I know that the squared distance function from a point $p$ on a Riemann manifold $M$ is smooth in a n-hood of $p$. Therefore for a smooth curve $c:\mathbb{R}\to M$ the concatenation $d(p,\cdot)^2\circ c$ is smooth near a point $t_0$ for $p\in U$, where $U$ is a n-hood of $c(t_0)$.

What I am trying to prove (and where I failed up to now) ist the converse. That is if for $t_0\in \mathbb{R}$ there exists an $\varepsilon>0$ so that $d(p,\cdot)^2\circ c\big|_{(t_0-\varepsilon,t_0+\varepsilon)}$ is smooth for all $p$ in a n-hood of $c(t_0)$ does that mean that $c$ is smooth?

I tried to use the fact that the distance $d(c(t), p)^2 = \langle v_p(t), v_p(t) \rangle_x$ for $v_p(t)=\exp_{c(t)}^{-1}(p)$ and tried to show that $c$ satisfies a differential equation but none of these ideas seems to lead anywhere.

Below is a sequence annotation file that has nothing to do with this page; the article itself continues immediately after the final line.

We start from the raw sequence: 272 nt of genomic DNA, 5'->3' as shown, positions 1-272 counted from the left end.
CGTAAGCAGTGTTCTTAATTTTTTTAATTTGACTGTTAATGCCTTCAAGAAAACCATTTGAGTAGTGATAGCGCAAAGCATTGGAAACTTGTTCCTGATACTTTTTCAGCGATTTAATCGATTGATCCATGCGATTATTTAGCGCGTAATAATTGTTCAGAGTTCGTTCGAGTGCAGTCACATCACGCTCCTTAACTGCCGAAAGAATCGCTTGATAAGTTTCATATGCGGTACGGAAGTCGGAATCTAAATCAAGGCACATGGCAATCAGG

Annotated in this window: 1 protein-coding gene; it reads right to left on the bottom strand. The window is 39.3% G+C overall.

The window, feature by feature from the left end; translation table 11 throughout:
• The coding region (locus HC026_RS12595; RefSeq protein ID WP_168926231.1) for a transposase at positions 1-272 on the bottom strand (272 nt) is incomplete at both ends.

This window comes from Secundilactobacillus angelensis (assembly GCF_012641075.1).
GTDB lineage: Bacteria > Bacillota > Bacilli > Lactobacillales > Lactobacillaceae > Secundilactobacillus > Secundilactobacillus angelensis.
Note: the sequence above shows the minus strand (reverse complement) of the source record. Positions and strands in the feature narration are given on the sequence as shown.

So is there any technique which can help me to prove this? Or does someone know a counterexample to this conjecture? (It holds in any Euclidean space and on $S^n$.)

I highly appreciate your help.


Take an orthonormal basis in the tangent space of $M$ at some point $p_0$ on your curve $c$. For each vector $u_i$ in that basis, let $p_i=\exp_{p_0}(-(\rho/2)e_i)$, where $\rho$ is the injectivity radius at $p_0$. Then the distance function $f_i(p)=d(p_i,p)$ from $p_i$ has gradient $e_i$ at $p_0$. So $f_1, f_2, \dots, f_n$ is a coordinate system near $p_0$. Your curve $c(t)$ is expressed by smooth functions in those coordinates.

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  • $\begingroup$ I must say I'm feeling a little embarrassed now, having not noticed there was such a nice and simple proof for this. Thank you. $\endgroup$ – m7x Jul 20 '18 at 21:37
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    $\begingroup$ You see that the metric space structure of a Riemannian manifold (or Finsler manifold, or Kobayashi pseudometric, and so on) encodes the smooth structure as a manifold. $\endgroup$ – Ben McKay Jul 21 '18 at 6:44

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